When the Government launched the Action Plan for Faster Immigration, the pre-2008 FSW backlog was estimated at 641,000 people, and with wait times of over five years.  By December 31, 2011, it was reduced by over 50% – two years ahead of the projected schedule.  Despite this success, CIC estimated that it would take more than six years to process all applications awaiting a decision in the pre-2008 FSW backlog.  At that rate, the last applications would be cleared in late 2017 or early 2018 – delaying the implementation of a fast and flexible economic immigration system. 

Further to CIMM’s third recommendation regarding options to address the FSW backlog, the Government, in the Economic Action Plan 2012 (announced on March 29, 2012) proposed to close applications and return all CIC fees paid by the roughly 280,000 people in the pre-2008 FSW backlog.  The proposal affects applicants who applied before February 27, 2008 and whose applications had yet to receive a selection decision (the first step in processing) – prior to the March 29 launch of the Economic Action Plan 2012. The Government of Canada recognizes that many affected applicants will be disappointed with this decision.  But decisive action was needed to move Canada towards a modernized, flexible and responsive immigration system sooner.  Applicants affected by the proposed backlog elimination provision who possess in-demand skills and experience and meet the other requirements to be eligible for processing can re-apply in the future and are likely to receive much faster processing – within six to twelve months of application.

Immigrant Investor Program

The second largest economic immigration backlog after FSW belongs to the Immigrant Investor Program (IIP).  The objective of the IIP is to attract experienced business people who bring significant economic benefits to Canada by injecting investment capital into the Canadian economy through various provincial economic development projects.  However, the IIP must overcome some key challenges in order to strengthen the program and maximize economic benefits for Canada.  First, demand for immigration via the IIP has greatly exceeded processing capacity as set out in annual immigration levels plan, giving rise to the backlog of applications. In 2011, through the third set of Ministerial Instructions, CIC imposed an annual cap of 700 on new IIP applications.  The cap has provided control over intake of new applications to allow for both backlog and new applications to be processed concurrently. Still, at nearly 10 years worth of processing in the IIP backlog, further action will be necessary to draw it down. Additional measures, including the further use of Ministerial Instructions authorities, are under consideration to address this backlog.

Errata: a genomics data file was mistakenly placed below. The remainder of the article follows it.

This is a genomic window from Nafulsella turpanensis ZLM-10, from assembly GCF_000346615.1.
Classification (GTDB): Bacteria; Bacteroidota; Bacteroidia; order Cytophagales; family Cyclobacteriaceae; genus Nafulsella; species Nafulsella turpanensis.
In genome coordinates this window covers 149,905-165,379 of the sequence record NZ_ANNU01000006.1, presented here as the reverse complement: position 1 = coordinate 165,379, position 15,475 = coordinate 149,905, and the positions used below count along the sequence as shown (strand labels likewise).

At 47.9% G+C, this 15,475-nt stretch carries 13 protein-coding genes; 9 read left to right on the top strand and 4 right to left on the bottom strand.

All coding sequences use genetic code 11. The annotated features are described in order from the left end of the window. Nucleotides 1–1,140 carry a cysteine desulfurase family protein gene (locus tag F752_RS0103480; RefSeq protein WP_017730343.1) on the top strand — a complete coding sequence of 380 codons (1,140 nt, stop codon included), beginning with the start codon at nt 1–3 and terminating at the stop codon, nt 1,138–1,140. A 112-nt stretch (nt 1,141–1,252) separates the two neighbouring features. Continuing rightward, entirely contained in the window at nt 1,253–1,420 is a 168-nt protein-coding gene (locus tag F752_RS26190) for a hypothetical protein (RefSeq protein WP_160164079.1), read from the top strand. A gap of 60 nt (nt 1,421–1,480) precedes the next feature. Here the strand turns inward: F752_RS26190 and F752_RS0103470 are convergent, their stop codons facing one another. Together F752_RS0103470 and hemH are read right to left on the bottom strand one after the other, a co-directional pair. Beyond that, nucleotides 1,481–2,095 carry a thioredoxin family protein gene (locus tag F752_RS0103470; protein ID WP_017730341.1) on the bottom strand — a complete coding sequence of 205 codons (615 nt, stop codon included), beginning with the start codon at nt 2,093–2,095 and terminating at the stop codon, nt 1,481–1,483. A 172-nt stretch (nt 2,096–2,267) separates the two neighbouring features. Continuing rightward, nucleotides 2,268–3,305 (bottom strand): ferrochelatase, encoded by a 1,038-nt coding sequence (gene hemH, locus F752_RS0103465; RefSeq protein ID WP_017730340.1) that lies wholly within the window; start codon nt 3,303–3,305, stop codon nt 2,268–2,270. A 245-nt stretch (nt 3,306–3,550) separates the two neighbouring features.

Second, despite increases implemented in 2010, the required investment level for Canada’s IIP is still lowest among competitor countries, which may be at odds with Canada’s desire to attract high value, global investors to Canada. Additionally, the assessment and verification process necessary to the IIP is highly complex and has led to slow and inefficient processing of IIP cases. The Government is exploring options to enhance the rigour and efficiency of the application process. To ensure the IIP delivers maximum economic benefit to Canada, the Government is consulting with stakeholders, provinces and territories in order to determine how to best reform the current IIP.  By collaborating with industry leaders and other stakeholders, CIC is poised to reform the business immigration model in order to increase economic growth and allow Canada to be a more active player in the global competition for talent and investment.

Finally, subject to approval of Bill C-38, the Jobs, Growth and Long-term Prosperity Act, the Government will consider creating specialized and focused investor programs to target active investment, and rapidly attract high value global investors to Canada.  The Minister has initiated consultations with stakeholders, provinces and territories, and the Canadian public on a potential new specialized investor program which strives to have a greater economic impact in Canada through the more active use of investment capital to promote growth and innovation and create jobs.

Moving Toward A More Efficient and Sustainable Parents and Grandparents Category